Do you remember a time during your childhood when all you wanted to do was run away and hide? Maybe you had done something wrong, maybe your parents or siblings were mad at you for something, or maybe you were mad at them, but no matter what the reason, it seemed like running away would solve everything. Even as an adult, the responsibilities of life can weigh on you so much that you feel like running away is the only way to be rid of your problems. You can start a new life, a new family, and despite the lessons of the past, you still think that if you could just do it all over again you could somehow avoid the traps and pitfalls that you fell prey to the first time around.
Life 2.0 is a fascinating documentary about the world of Second Life. For those who may not be familiar with it, Second Life is a virtual world. The easiest description would be to call it a video game, and while it shares many characteristics with video games, it’s not really a game. There are no goals or quests, no achievements or scores kept. It is very literally a world where you can establish a Second Life. You create an avatar, a graphical representation of yourself and you go about the normal things that people do in life. You can buy things, homes, clothes, cars, anything you can imagine. You can bowl or swim or dance. It’s a way to escape, to start again, to have a life in a world without responsibility or outside pressure. It’s like a glossy, digital clean slate.
Second Life is the creation of San Francisco-based company Linden Lab. Linden Lab CEO, Philip Rosedale pops up from time to time in the film to impart information from the company’s point of view. He shares that Second Life’s world is virtually entirely user-generated. Second Life started as a small island with a few trees. As more and more residents came in, they developed and created the world that exists in Second Life, or SL, the acronym by which users refer to it. And the users certainly did come in, by the truckload. Launched in 2003, SL hit 100,000 users in just 2 short years. After just 2 more years in existence, the user count had swelled to 7 million people in 2007. It more than doubled the next year to 15 million and by 2009 boasted a whopping 19 million users.
The documentary could have easily been overwhelming, but director Jason Spingarn-Koff shows a steady hand and focuses his film about a huge world encompassing millions of lives, both real and virtual, down to three stories. The first story we’re introduced to is that of a couple in love. These are two middle-aged people living hundreds of miles apart with completely separate lives. Both are married with their own families, but after meeting in Second Life, they start to wonder if there might be something better out there for them.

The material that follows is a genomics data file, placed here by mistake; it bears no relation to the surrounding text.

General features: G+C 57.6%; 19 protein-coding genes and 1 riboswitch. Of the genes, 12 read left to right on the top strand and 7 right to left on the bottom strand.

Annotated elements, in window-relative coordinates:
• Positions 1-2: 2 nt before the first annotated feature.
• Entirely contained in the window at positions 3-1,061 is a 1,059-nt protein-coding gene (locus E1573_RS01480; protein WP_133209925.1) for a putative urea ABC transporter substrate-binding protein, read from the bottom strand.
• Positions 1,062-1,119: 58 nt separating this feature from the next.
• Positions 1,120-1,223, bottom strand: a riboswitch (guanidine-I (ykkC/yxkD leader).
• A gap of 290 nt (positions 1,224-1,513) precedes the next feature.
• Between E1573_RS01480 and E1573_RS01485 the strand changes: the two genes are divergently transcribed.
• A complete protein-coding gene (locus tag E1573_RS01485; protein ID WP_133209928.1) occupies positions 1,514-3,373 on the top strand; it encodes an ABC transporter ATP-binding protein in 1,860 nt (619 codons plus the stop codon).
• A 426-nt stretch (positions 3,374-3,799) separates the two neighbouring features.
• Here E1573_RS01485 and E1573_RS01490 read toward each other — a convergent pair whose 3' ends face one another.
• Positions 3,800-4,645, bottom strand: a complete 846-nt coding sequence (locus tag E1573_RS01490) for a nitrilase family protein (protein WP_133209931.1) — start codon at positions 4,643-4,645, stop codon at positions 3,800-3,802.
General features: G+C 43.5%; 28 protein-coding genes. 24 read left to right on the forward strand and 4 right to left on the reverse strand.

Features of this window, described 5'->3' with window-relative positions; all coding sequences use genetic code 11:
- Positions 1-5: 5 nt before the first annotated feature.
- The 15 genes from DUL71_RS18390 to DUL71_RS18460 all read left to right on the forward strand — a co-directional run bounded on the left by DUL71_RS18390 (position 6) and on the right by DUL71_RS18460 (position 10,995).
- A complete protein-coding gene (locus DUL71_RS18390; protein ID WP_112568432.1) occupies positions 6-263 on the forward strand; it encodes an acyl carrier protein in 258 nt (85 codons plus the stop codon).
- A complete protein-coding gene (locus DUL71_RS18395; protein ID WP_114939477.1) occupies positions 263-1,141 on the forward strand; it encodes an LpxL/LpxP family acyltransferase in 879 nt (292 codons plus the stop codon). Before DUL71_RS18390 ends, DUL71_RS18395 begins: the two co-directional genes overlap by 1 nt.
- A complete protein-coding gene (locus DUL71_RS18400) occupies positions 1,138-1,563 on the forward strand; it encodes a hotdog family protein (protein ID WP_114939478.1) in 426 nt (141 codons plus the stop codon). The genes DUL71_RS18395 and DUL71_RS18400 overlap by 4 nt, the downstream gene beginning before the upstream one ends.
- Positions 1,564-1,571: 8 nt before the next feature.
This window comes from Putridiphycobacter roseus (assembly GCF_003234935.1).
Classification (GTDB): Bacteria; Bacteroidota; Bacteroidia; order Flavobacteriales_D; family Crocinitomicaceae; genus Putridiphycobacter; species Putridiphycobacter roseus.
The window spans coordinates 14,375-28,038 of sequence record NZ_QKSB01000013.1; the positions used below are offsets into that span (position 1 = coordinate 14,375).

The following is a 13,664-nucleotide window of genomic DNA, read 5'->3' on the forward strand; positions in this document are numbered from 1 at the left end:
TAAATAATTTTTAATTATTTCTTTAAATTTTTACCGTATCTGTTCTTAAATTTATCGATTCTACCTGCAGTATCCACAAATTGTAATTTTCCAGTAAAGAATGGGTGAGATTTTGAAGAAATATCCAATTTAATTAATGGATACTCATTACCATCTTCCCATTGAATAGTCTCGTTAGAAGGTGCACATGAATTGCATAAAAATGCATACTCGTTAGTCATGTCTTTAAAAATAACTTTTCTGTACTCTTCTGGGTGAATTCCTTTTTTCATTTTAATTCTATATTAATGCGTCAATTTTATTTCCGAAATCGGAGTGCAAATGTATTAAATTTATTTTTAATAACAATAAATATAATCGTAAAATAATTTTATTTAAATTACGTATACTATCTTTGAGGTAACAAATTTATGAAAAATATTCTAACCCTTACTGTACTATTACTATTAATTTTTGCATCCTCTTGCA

The second story follows a woman who makes her living in Second Life. Going by the name Asri Falcone, she wakes up around 6pm each night and works through until 10 or 11 the next morning. She’s a designer, creating everything from her own clothing line to custom-built, fully furnished high-end luxury homes. SL has it’s own currency, called Lindens or Linden dollars. You can buy and sell Linden dollars. For comparison, $1 US dollar is equal to about $260 Linden dollars. So as a creator and designer, Asri is paid in Linden dollars for her clothing, or her homes and those Linden dollars can be turned into actual money here in the real world. You may wonder how much money is really out there to be made, and while the films is careful to focus specifically on Asri and her situation, it sure seems like she’s making enough money to survive, leaning on her work in Second Life as her primary and possibly only source of income.
The last and most disturbing story centers on a young man who created an 11-year-old girl as his avatar for Second Life. As the film introduces his story, his interviews are done in shadow, obscuring his face. His fiancée, who he was living with at the time, is also interviewed to get her side of the story. This guy dove into Second Life to an unhealthy degree, immersed in the world for every waking second, sleeping only when his body essentially crashed from lack of rest, neglecting all other responsibilities including his job and ignoring his fiancée. And that’s to say nothing of the way in which he was interacting within that virtual world that was monopolizing his time and energy. He talks about his avatar, named Ayya, in a way that suggests that she is a sentient being of her own, that he is simply a conduit or a driver through which she can express herself. While he insists that his choice of an opposite-gendered child to represent himself in Second Life is nothing of a sexual nature and while nothing occurs during the interviews to contradict that statement, it still seems clear that there are some deep-seeded psychological issues at work in his mind that he should really address with a professional.
Despite some controversial and polarizing issues that come up during the course of the film, the filmmakers are very careful not to pass judgment on anyone, forgoing any kind of voice over narration, and allowing the participants to speak for themselves, to tell their own stories in their own words. Mixing footage from Second Life as well as real world interviews, Life 2.0 is a riveting look into a virtual world that seems to bleed over into real life for some of its users. I can’t say I went into this with any interest in Second Life whatsoever, but I still found the film enthralling and consistently interesting to watch. Life 2.0 is a film worth your time.